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Gallery Worker Who Stole £150,000 From Till of Leading Gallery Sentenced to 3 Years Imprisonment

cash-grabDaniel Edgly was caught stealing £150,000 from the till of one of the country's leading galleries.

Edgly ran a ticket scam while working as a cashier at the Courtauld Gallery between 2010 and 2013. He would charge the £5 or £6 entry fee to customers, but cancel the transaction on the touch-screen till and present the customer with a different pair of tickets. He would then store the money in a separate part of the till to be snuck out later and deposited in a nearby bank. Courtauld, a leading centre of art conservation that is home to works by Van Gogh, Cézanne, Matisse, Canaletto and Degas and attracts over 200,000 visitors per year.

Mr Edgly pled guilty to the fraud at Southwark Crown Court and was sentenced to three years in court by the judge who is a great lover of art and the Courtald Gallery. Sentencing Edgley to three years in prison, he said:

"The Courtauld is one of the most wonderful institutions ... art, pictures and paintings are things that make life so much better."

The Courtauld is a leading centre of art conservation that is home to works by Van Gogh, Cézanne, Matisse, Canaletto and Degas and attracts over 200,000 visitors per year. Peter Zenner, who was prosecuting the fraud said it was; "a pre-planned, fairly sophisticated and sustained scheme".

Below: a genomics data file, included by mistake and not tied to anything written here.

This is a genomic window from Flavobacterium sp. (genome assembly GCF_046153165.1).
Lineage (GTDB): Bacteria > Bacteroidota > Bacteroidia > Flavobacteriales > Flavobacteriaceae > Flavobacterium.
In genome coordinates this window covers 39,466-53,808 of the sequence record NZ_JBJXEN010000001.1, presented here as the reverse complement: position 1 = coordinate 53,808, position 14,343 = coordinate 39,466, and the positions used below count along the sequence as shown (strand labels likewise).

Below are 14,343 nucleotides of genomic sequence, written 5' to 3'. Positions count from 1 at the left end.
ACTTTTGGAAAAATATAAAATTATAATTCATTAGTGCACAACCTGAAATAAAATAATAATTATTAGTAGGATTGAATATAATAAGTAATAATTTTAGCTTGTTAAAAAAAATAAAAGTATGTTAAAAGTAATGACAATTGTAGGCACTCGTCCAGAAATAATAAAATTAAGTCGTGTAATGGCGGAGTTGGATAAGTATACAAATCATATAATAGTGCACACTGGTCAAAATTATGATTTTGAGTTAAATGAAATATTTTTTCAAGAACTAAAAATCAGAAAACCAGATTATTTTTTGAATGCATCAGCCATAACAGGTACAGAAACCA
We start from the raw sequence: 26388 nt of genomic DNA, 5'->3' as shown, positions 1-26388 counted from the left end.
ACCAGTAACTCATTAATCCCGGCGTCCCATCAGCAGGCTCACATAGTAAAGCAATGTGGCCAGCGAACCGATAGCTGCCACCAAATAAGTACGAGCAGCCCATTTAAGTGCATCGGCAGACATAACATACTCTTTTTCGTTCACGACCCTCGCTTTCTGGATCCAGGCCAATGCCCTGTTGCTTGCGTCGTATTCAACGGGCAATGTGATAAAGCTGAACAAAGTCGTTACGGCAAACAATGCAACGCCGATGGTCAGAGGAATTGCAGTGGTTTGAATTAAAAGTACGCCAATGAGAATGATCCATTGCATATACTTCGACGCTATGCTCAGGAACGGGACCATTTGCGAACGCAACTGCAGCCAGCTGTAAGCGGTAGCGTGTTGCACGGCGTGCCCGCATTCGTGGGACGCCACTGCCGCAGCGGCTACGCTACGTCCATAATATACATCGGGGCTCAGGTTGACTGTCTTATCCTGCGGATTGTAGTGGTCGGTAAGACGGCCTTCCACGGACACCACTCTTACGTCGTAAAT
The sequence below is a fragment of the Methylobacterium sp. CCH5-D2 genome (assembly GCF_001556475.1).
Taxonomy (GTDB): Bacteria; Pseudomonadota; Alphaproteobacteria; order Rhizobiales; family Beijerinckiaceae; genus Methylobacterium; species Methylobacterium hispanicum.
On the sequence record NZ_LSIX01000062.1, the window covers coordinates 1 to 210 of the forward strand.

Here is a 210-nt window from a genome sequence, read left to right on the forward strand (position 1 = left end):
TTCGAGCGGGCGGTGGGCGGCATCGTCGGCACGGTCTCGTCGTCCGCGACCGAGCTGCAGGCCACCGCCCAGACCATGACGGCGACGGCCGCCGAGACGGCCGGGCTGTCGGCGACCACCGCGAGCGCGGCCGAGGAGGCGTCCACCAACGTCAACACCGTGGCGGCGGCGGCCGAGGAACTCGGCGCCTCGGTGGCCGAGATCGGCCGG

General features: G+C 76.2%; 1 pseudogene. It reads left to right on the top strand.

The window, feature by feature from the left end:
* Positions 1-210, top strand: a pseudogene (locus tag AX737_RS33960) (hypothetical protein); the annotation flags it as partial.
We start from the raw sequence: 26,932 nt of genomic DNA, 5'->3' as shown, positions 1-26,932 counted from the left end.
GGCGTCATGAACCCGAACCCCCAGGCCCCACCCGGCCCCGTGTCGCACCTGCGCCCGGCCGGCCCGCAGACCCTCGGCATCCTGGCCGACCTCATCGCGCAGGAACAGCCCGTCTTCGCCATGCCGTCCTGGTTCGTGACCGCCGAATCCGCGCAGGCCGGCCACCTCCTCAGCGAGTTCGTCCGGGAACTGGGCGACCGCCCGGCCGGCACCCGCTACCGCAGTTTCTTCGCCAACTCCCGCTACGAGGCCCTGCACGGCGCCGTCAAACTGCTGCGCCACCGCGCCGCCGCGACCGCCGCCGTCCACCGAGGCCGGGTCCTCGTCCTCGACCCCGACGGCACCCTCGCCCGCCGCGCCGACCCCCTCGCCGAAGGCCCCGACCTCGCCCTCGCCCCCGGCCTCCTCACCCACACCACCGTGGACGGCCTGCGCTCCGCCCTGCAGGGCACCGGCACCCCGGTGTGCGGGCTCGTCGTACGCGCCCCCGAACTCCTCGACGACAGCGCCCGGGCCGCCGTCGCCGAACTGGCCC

Edgley would turn his back to CCTV cameras and use the log-in details of other members of staff to cover up his crime. He was caught when a temporary member of staff noticed him behaving strangely at the till and with customer money.

Bosses of the gallery held an investigation; checking CCTV and cross-referencing rotas with staff log-in times. Through this investigation they discovered that Edgley had taken between £130,000 and £150,000 over three years.

The defense for Edgly claimed this was as a result of a gambling addiction.The prosecution asked for Edgley to pay £130,000 in compensation but his lack of funds meant that he would not be able to meet this commitment.

Judge Price said:

"It was a breach of trust, it was planned, it was planned because you had a problem with gambling.You used other members of staff's logins, which put them under suspicion, which was awful."

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This blog post is intended as a news item only - no connection between Lewis Nedas and the parties concerned is intended or implied.

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